The group also had to stake out the equipment over the top of the survey marker on a large, flat rock. They were concerned that other climbers would be mad that they couldn’t have their photo taken on the marker. Instead, most folks were friendly and interested in their project, and also wanted to know what the "real" height of Granite was.

Around 1:00 pm, the tasks were completed and the team began their descent, which turned out to be more time consuming than the climb. Shane Mogensen had told Karen Schneider that he hoped the four would be back to camp around 5:30 p.m., no later than 7:30 p.m. The late deadline passed with no sign of the team. Schneider and Shawn Brown donned their hiking gear and began making their way towards Granite hoping to meet the team somewhere on the plateau or perhaps hear word from the other hikers in the area. At 8:00, the duo met the tired but happy foursome and all were back at camp by 8:30, the trek completed. "When will we know what the elevation is?" was the biggest question on everyone’s mind. I told them I still had to post-process the data, but that as soon a
s I knew, I would e-mail them all.

Curtis Smith with NGS was a huge help on this project. Smith told us tying down the elevation is going to be difficult, because gravity really plays with GPS, especially in mountainous terrain. Also, the remoteness of the shot and its relation to Continuously Operating Reference Stations (CORS) will affect the accuracy. The nearest CORS station is nearly 45 miles away at Mammoth, Wyoming.

Smith told us a single GPS shot, such as the team took, does not provide enough data to narrow the accuracy down. To obtain a fully accurate elevation, three different five-hour shots on three different days at different times of the day would be necessary and would have to run concurrently with at least four other GPS units occupying other known benchmarks. The acquisition of this amount data would be enough to secure a true and accurate elevation of Granite Peak.

"That’s a lot more than what we had in mind." said Harris.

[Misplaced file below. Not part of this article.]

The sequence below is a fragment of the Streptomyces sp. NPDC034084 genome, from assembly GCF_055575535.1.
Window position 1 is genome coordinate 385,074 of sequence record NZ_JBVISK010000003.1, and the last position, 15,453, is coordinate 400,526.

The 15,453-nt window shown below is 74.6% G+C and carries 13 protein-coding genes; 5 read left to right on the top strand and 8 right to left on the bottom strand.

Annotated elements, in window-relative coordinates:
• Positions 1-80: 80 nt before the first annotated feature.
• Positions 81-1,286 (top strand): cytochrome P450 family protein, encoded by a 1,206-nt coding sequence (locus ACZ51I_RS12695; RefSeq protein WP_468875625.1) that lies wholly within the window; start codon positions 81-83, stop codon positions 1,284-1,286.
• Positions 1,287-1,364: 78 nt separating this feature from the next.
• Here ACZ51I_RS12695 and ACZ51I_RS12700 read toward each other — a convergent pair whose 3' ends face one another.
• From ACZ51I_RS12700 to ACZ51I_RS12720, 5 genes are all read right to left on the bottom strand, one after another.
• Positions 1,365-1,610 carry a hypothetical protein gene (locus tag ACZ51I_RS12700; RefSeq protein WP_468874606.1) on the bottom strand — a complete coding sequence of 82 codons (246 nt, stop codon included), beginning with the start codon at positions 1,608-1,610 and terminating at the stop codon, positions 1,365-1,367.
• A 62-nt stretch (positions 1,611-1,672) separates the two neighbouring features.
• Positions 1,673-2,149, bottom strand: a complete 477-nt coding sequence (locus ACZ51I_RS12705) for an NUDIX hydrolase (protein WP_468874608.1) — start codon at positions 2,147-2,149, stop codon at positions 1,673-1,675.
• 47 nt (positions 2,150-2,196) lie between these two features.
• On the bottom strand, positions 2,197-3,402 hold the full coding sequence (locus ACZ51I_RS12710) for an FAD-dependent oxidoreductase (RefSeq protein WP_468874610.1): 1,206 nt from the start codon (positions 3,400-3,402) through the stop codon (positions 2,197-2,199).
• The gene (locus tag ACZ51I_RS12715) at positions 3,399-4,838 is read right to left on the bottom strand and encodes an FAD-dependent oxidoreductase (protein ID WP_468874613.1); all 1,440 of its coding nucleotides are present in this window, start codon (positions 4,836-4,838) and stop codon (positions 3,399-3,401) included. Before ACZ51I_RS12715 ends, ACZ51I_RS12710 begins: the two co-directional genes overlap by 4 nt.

Smith did tell me that the OPUS shot would be useful to NGS for an upcoming lidar survey. NGS is looking to obtain and update information of their known benchmarks and this OPUS shot would be included in the NGS database. Even though the elevation may not be wholly accurate the latitude and longitude shot by the team at Granite Peak can be considered accurate and could be used for reference by NGS.

But based on the reading, I thought, "They’ve got to get rid of that 12,799, at least in my mind."

After all, the reading corresponds with the NGS recalculation in 1997. Harris agrees. "If you look at the elevation we got, that correlates to their reading," he said. "It wasn’t all for naught. Even if it doesn’t get on the map, it is 12,807."

NGS’s Doyle commended the climbers for their difficult journey and praised their efforts. He also said their measurements were "well within the range of tolerances" that NGS anticipated.

"That’s awesome," he said. "What it means is they have validated the current height that’s published."

The excursion also had another benefit for Harris. A photo of the peak-bagging team atop Granite now hangs in Angry Hank’s Brewery.

"That’s the first time my picture’s been in a bar, so I’m pretty excited," he said.

Editor’s Note: Our thanks to Outdoor Writer Brett French and the folks at Billings Gazette for permission to adapt this article from their September 7, 2008 edition.

Barron Parks is a Transportation Designer for HDR Engineering in Billings, Montana. He provides survey, design and construction layout for the Transportation, Water/Wastewater, and Power Delivery groups.

A 1.250Mb PDF of this article as it appeared in the magazine—complete with images—is available by clicking HERE